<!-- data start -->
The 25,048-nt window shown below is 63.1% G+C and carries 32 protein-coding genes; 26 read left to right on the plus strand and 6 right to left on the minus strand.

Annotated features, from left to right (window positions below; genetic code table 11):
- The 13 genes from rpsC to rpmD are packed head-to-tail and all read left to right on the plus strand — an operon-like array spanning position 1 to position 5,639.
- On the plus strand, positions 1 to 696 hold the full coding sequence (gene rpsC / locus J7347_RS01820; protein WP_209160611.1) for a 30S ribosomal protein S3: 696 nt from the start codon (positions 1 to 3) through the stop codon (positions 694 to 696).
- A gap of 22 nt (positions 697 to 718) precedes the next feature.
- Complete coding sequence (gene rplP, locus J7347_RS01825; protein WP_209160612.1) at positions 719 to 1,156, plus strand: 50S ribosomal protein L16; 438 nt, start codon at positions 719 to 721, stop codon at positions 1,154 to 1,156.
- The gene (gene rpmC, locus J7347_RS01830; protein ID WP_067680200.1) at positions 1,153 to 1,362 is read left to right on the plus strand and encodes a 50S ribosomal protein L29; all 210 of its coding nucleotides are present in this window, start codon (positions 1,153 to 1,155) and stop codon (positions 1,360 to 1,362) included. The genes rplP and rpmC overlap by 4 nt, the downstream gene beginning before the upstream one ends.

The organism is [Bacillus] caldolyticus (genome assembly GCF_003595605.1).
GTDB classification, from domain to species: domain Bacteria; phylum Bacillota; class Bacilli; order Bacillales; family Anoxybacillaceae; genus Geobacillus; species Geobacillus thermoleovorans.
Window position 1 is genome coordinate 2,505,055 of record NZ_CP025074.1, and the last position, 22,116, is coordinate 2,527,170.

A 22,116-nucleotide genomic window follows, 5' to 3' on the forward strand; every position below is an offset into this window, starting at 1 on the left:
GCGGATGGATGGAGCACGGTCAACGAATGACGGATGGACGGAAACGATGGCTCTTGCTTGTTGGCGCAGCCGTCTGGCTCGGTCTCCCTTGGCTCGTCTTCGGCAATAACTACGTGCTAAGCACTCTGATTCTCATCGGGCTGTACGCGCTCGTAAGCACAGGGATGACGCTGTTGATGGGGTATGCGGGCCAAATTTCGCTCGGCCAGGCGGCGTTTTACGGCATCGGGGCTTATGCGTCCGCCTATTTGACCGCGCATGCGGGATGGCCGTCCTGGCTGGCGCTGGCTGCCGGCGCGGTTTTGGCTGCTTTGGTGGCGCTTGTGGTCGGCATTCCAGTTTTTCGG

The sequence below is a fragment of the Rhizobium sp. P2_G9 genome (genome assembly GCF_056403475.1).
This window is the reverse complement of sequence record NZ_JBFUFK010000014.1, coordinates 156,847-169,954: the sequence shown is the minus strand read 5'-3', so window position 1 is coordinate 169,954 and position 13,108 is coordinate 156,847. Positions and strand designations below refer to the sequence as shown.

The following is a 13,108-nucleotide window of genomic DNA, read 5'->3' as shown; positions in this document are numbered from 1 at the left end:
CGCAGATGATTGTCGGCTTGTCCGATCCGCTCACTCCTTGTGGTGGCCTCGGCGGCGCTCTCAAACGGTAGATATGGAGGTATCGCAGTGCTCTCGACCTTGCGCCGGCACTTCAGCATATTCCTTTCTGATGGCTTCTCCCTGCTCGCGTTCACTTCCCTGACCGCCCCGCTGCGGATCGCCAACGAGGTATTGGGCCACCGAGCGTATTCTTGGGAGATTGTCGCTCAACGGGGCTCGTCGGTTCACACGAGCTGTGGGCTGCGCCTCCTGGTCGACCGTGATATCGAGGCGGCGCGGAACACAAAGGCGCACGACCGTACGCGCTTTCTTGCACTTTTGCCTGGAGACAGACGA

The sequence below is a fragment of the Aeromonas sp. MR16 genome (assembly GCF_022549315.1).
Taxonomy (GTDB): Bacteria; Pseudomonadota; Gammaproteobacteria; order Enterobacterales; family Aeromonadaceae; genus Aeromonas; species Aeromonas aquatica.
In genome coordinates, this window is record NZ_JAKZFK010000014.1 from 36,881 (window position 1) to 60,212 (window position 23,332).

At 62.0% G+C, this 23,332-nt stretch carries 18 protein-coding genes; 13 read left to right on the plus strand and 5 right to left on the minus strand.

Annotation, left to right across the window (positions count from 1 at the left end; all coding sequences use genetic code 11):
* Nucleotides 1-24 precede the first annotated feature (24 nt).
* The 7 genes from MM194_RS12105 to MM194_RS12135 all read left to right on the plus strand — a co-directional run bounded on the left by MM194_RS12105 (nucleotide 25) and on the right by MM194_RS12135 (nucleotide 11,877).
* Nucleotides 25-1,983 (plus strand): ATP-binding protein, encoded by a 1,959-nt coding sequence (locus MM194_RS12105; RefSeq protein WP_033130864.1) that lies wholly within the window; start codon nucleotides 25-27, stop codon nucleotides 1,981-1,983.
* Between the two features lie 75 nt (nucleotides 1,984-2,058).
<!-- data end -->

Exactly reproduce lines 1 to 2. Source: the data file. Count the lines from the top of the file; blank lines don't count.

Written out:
The 25,048-nt window shown below is 63.1% G+C and carries 32 protein-coding genes; 26 read left to right on the plus strand and 6 right to left on the minus strand.

Annotated features, from left to right (window positions below; genetic code table 11):